I want to outline the four principles of Biblical Sabbath as found in the book: Emotionally Healthy Spirituality by Peter Scazerro (pg165). In the context of todays readings that invite us to surrender to the will of God (meaning of the word Islam) or simply to put our trust in God in all things.
The four principles are: stop –rest-delight-contemplate. It is not so much practicing them for one day a week and doing the opposite for the other six; but living everyday by weaving them into all that we do.
1. Stop. Sabbath is first and foremost a day of stopping. To ‘stop’ is built into the literal meaning of the Hebrew word Sabbath.
The core spiritual issue in stopping revolves around trust. Will God take care of us and our concerns if we obey him by stopping to keep the Sabbath? It is about believing when I trust God and obey his commands he provides. In response to this I am offering seasonal quiet days, four afternoons of quiet reflection with scripture and an opportunity to share with others. The Autumn quiet day will be on the 16th October. Can these quiet afternoons become part of the rhythm of your spiritual life and growth?
2. Rest. Once we stop, the Sabbath calls us to rest. Intentionally wasting time with God; refraining from work, hurry, multi-tasking, worry, errands, technology; reorienting our God given time for creature play. And it can involve getting together with like-minded people. For example the Parish of Eggington socializes together every second month instead of a PCC meeting – and this is now becoming an important part of the rhythm of being a Parish community.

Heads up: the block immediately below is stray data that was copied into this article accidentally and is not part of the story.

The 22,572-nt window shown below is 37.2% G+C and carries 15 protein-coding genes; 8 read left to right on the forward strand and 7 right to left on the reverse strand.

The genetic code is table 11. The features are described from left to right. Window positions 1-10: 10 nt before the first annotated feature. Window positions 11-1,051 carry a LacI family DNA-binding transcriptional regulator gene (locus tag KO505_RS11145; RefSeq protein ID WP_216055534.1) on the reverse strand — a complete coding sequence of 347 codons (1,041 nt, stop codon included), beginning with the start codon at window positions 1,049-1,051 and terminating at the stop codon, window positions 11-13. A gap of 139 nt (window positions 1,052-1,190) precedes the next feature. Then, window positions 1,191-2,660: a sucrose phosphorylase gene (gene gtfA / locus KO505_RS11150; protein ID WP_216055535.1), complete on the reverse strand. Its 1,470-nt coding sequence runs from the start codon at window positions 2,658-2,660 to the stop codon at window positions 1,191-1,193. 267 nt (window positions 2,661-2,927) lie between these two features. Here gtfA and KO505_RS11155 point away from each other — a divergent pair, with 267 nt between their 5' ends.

3. Delight. A third component to Biblical Sabbath revolves around delighting in what we have been given. Slowing down to pay attention to our food, the beauty of nature, cultivating all our senses so as to enhance our delight in all created things. The author quotes William Blake, ‘to see a world I a grain of sand and heaven in a wild flower’. Most especially slowing down and paying attention to others, leaving lots of time for unexpected conversations with neighbours, family and strangers. I love asking the question ‘when was the last time you did something for the first time?’ On Friday I cooked poached eggs for the first time! Discovering and learning something new; nurturing our sense of pure fun in God is also part of the Sabbath.
4. Contemplate. The final quality of Biblical Sabbath is of course the contemplation of God. Pondering the Love of God remains the central focus of our Sabbaths. As Sunday is our Sabbath, it is a glimmer of what we hope for at the Heavenly Banquet. Our short earthly lives are put in perspective as we look forward to being in the fullness of the Kingdom, feasting in God’s perfect presence. So we do our part of being involved and participating in our Sunday services, singing in the choir, reading the word of God, bringing up the Gifts and Offerings, preparing the intercessions etc., making our service contemplative by the work and preparation that going into it beforehand.
Stopping, resting, delighting and contemplating are the four pillars of Sabbath that uphold our commitment to surrender to the Will of God; To Trust God to lead us into a deeper and richer life in the spirit.
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